p. This marks the 77th year the ceremony has taken place, and it promises to capture the spirit of the holidays once again. Whether it’s the carols sung by the choir and the Gentlemen of the College, Vice President for Student Affairs Sam Sadler’s reading of “’Twas the Night before Finals,” College President Gene Nichol’s Santa suit and retelling of “How the Grinch Stole Christmas” or throwing a sprig of holly onto the Yule log for good luck in the coming year, there’s something about the ceremony that draws students every winter and creates memories of holiday traditions that will endure for years.
p. “I really just think it’s kind of nostalgic to be thinking, ‘Oh, next year’s my last semester,’” Tortorella said. “I’ll definitely miss William and Mary and all the traditions, so I’m really happy that I got to be a part of the event you kind of feel like you left your mark in a way, in something more traditional than just taking class. It’s meaningful, I think.”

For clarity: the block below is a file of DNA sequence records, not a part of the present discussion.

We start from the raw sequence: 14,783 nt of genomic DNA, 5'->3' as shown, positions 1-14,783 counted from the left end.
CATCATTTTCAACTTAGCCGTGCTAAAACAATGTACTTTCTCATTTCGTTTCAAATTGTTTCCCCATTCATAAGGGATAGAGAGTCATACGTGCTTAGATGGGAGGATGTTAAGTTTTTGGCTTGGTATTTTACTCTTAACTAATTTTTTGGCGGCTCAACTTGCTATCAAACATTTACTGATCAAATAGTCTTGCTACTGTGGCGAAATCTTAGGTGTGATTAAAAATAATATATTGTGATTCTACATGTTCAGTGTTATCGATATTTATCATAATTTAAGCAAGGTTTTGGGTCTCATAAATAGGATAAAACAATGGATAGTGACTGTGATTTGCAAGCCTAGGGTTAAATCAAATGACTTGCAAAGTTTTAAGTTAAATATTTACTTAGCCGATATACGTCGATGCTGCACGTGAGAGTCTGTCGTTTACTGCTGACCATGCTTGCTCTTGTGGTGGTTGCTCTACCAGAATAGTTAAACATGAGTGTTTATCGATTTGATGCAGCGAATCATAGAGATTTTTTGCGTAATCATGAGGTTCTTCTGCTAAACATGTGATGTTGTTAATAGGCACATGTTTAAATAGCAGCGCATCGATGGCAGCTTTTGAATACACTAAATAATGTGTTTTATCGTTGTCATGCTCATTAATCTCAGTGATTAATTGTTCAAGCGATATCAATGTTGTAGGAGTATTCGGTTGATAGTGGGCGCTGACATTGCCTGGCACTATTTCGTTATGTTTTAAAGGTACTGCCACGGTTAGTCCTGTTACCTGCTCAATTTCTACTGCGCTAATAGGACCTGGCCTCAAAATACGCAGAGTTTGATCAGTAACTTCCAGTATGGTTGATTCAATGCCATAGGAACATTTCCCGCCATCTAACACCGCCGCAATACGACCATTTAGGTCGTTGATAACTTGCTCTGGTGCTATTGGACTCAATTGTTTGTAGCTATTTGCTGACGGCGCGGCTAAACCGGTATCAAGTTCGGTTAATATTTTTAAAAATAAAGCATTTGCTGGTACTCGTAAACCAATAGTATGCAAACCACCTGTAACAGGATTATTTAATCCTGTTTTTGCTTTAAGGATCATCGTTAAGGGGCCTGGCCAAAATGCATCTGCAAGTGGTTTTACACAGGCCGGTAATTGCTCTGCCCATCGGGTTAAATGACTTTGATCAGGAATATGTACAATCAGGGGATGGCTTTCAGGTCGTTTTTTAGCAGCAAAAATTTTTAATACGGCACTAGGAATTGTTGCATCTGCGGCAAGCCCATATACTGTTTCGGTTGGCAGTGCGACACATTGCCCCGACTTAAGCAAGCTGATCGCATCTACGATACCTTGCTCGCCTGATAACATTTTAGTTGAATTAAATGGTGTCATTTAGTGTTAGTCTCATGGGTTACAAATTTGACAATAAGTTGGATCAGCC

p. That meaningfulness abounds here at theCollege. At a time when finals can make even the most avid Christmas lover a Scrooge, long-held and beloved traditions, along with a good dose of generosity and charity, can take the chill out of the air and restore cheer to the weary student.
p. “When I came back after Thanksgiving, I peeked into Williamsburg and all the trees were decorated, and that was nice to see,” Tortorella said. “It kind of lifts your spirits.”